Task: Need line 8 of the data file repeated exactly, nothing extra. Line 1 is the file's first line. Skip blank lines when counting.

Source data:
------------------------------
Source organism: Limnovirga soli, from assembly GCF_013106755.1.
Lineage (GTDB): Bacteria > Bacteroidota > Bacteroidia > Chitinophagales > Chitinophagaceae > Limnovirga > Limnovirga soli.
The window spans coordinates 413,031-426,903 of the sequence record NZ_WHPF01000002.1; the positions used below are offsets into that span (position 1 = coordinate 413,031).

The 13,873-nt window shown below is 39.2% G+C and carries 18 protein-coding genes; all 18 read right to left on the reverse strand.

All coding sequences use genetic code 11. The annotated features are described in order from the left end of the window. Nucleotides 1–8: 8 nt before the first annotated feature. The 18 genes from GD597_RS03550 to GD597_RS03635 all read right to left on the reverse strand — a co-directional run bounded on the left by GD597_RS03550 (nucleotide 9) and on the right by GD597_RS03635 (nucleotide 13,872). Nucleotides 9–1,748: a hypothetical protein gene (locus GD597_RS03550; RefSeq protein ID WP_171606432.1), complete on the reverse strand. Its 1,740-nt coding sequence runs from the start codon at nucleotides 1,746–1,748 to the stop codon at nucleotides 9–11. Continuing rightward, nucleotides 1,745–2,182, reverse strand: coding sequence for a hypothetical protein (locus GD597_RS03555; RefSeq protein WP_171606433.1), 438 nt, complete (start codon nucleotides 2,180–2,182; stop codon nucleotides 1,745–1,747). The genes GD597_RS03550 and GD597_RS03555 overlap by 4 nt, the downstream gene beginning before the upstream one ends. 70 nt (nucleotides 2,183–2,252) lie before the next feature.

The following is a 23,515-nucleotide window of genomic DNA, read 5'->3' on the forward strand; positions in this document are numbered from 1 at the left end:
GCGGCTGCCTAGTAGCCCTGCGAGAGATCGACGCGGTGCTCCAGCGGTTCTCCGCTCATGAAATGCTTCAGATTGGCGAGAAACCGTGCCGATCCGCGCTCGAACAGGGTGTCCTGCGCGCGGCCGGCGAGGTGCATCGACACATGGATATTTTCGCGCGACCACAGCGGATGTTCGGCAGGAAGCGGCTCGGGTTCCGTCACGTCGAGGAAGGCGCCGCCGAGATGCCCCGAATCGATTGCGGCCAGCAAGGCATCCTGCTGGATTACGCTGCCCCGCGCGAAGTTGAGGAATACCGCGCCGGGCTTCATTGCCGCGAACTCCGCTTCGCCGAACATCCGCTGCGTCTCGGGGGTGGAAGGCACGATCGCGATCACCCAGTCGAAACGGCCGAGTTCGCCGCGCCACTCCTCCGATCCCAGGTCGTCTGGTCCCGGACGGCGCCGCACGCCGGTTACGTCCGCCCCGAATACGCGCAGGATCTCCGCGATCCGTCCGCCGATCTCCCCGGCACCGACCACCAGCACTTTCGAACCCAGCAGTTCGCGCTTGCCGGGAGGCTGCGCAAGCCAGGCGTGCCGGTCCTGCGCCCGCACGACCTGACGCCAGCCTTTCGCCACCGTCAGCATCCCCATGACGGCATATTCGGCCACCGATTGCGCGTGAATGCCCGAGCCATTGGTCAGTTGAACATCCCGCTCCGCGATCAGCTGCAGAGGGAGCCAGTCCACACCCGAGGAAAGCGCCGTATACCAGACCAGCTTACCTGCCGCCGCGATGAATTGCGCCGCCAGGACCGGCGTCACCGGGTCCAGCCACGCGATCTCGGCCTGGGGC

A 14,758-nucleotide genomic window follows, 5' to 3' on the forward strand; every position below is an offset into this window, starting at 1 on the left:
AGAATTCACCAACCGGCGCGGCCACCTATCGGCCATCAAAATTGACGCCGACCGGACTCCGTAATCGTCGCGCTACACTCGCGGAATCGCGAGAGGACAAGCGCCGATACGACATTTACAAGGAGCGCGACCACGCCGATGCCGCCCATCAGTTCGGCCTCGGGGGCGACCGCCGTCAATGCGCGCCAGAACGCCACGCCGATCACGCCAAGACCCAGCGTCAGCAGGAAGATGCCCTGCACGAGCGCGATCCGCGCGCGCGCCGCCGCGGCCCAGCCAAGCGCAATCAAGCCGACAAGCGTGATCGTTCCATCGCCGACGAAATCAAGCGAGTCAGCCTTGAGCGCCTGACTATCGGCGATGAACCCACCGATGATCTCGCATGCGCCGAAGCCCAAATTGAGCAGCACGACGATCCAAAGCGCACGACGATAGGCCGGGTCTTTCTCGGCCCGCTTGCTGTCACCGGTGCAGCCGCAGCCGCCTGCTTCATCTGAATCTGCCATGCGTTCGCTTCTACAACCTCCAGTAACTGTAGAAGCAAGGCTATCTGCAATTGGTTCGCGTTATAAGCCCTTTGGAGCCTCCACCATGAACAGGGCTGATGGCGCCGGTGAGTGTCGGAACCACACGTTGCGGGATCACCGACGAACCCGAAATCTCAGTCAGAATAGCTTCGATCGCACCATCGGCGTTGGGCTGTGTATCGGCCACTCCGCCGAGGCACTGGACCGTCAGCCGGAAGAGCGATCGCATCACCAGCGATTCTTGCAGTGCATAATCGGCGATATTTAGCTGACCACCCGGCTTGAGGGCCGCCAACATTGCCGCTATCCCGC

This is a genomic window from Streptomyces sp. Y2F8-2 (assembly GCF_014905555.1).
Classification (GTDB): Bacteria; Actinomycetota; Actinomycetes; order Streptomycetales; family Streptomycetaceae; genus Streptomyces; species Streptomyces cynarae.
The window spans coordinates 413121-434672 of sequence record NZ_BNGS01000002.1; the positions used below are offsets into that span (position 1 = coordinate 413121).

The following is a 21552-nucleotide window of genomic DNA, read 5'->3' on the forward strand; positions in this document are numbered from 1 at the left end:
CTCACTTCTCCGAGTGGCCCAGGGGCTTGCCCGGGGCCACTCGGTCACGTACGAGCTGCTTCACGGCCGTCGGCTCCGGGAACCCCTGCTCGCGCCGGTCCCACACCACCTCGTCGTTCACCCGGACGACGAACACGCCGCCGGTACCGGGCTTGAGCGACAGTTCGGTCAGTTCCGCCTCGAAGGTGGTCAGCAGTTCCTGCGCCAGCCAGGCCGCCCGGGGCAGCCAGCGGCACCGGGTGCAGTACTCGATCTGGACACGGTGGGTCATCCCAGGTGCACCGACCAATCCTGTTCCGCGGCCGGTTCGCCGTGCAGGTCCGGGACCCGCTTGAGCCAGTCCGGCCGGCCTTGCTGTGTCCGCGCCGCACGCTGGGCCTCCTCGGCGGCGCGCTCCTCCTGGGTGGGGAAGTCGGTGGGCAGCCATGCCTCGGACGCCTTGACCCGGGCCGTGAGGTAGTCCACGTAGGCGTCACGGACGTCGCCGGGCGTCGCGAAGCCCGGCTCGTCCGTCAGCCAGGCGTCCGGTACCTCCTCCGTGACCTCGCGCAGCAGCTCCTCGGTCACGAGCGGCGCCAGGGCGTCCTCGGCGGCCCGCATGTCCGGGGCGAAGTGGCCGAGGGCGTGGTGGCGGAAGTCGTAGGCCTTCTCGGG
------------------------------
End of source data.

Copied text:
A 14,758-nucleotide genomic window follows, 5' to 3' on the forward strand; every position below is an offset into this window, starting at 1 on the left: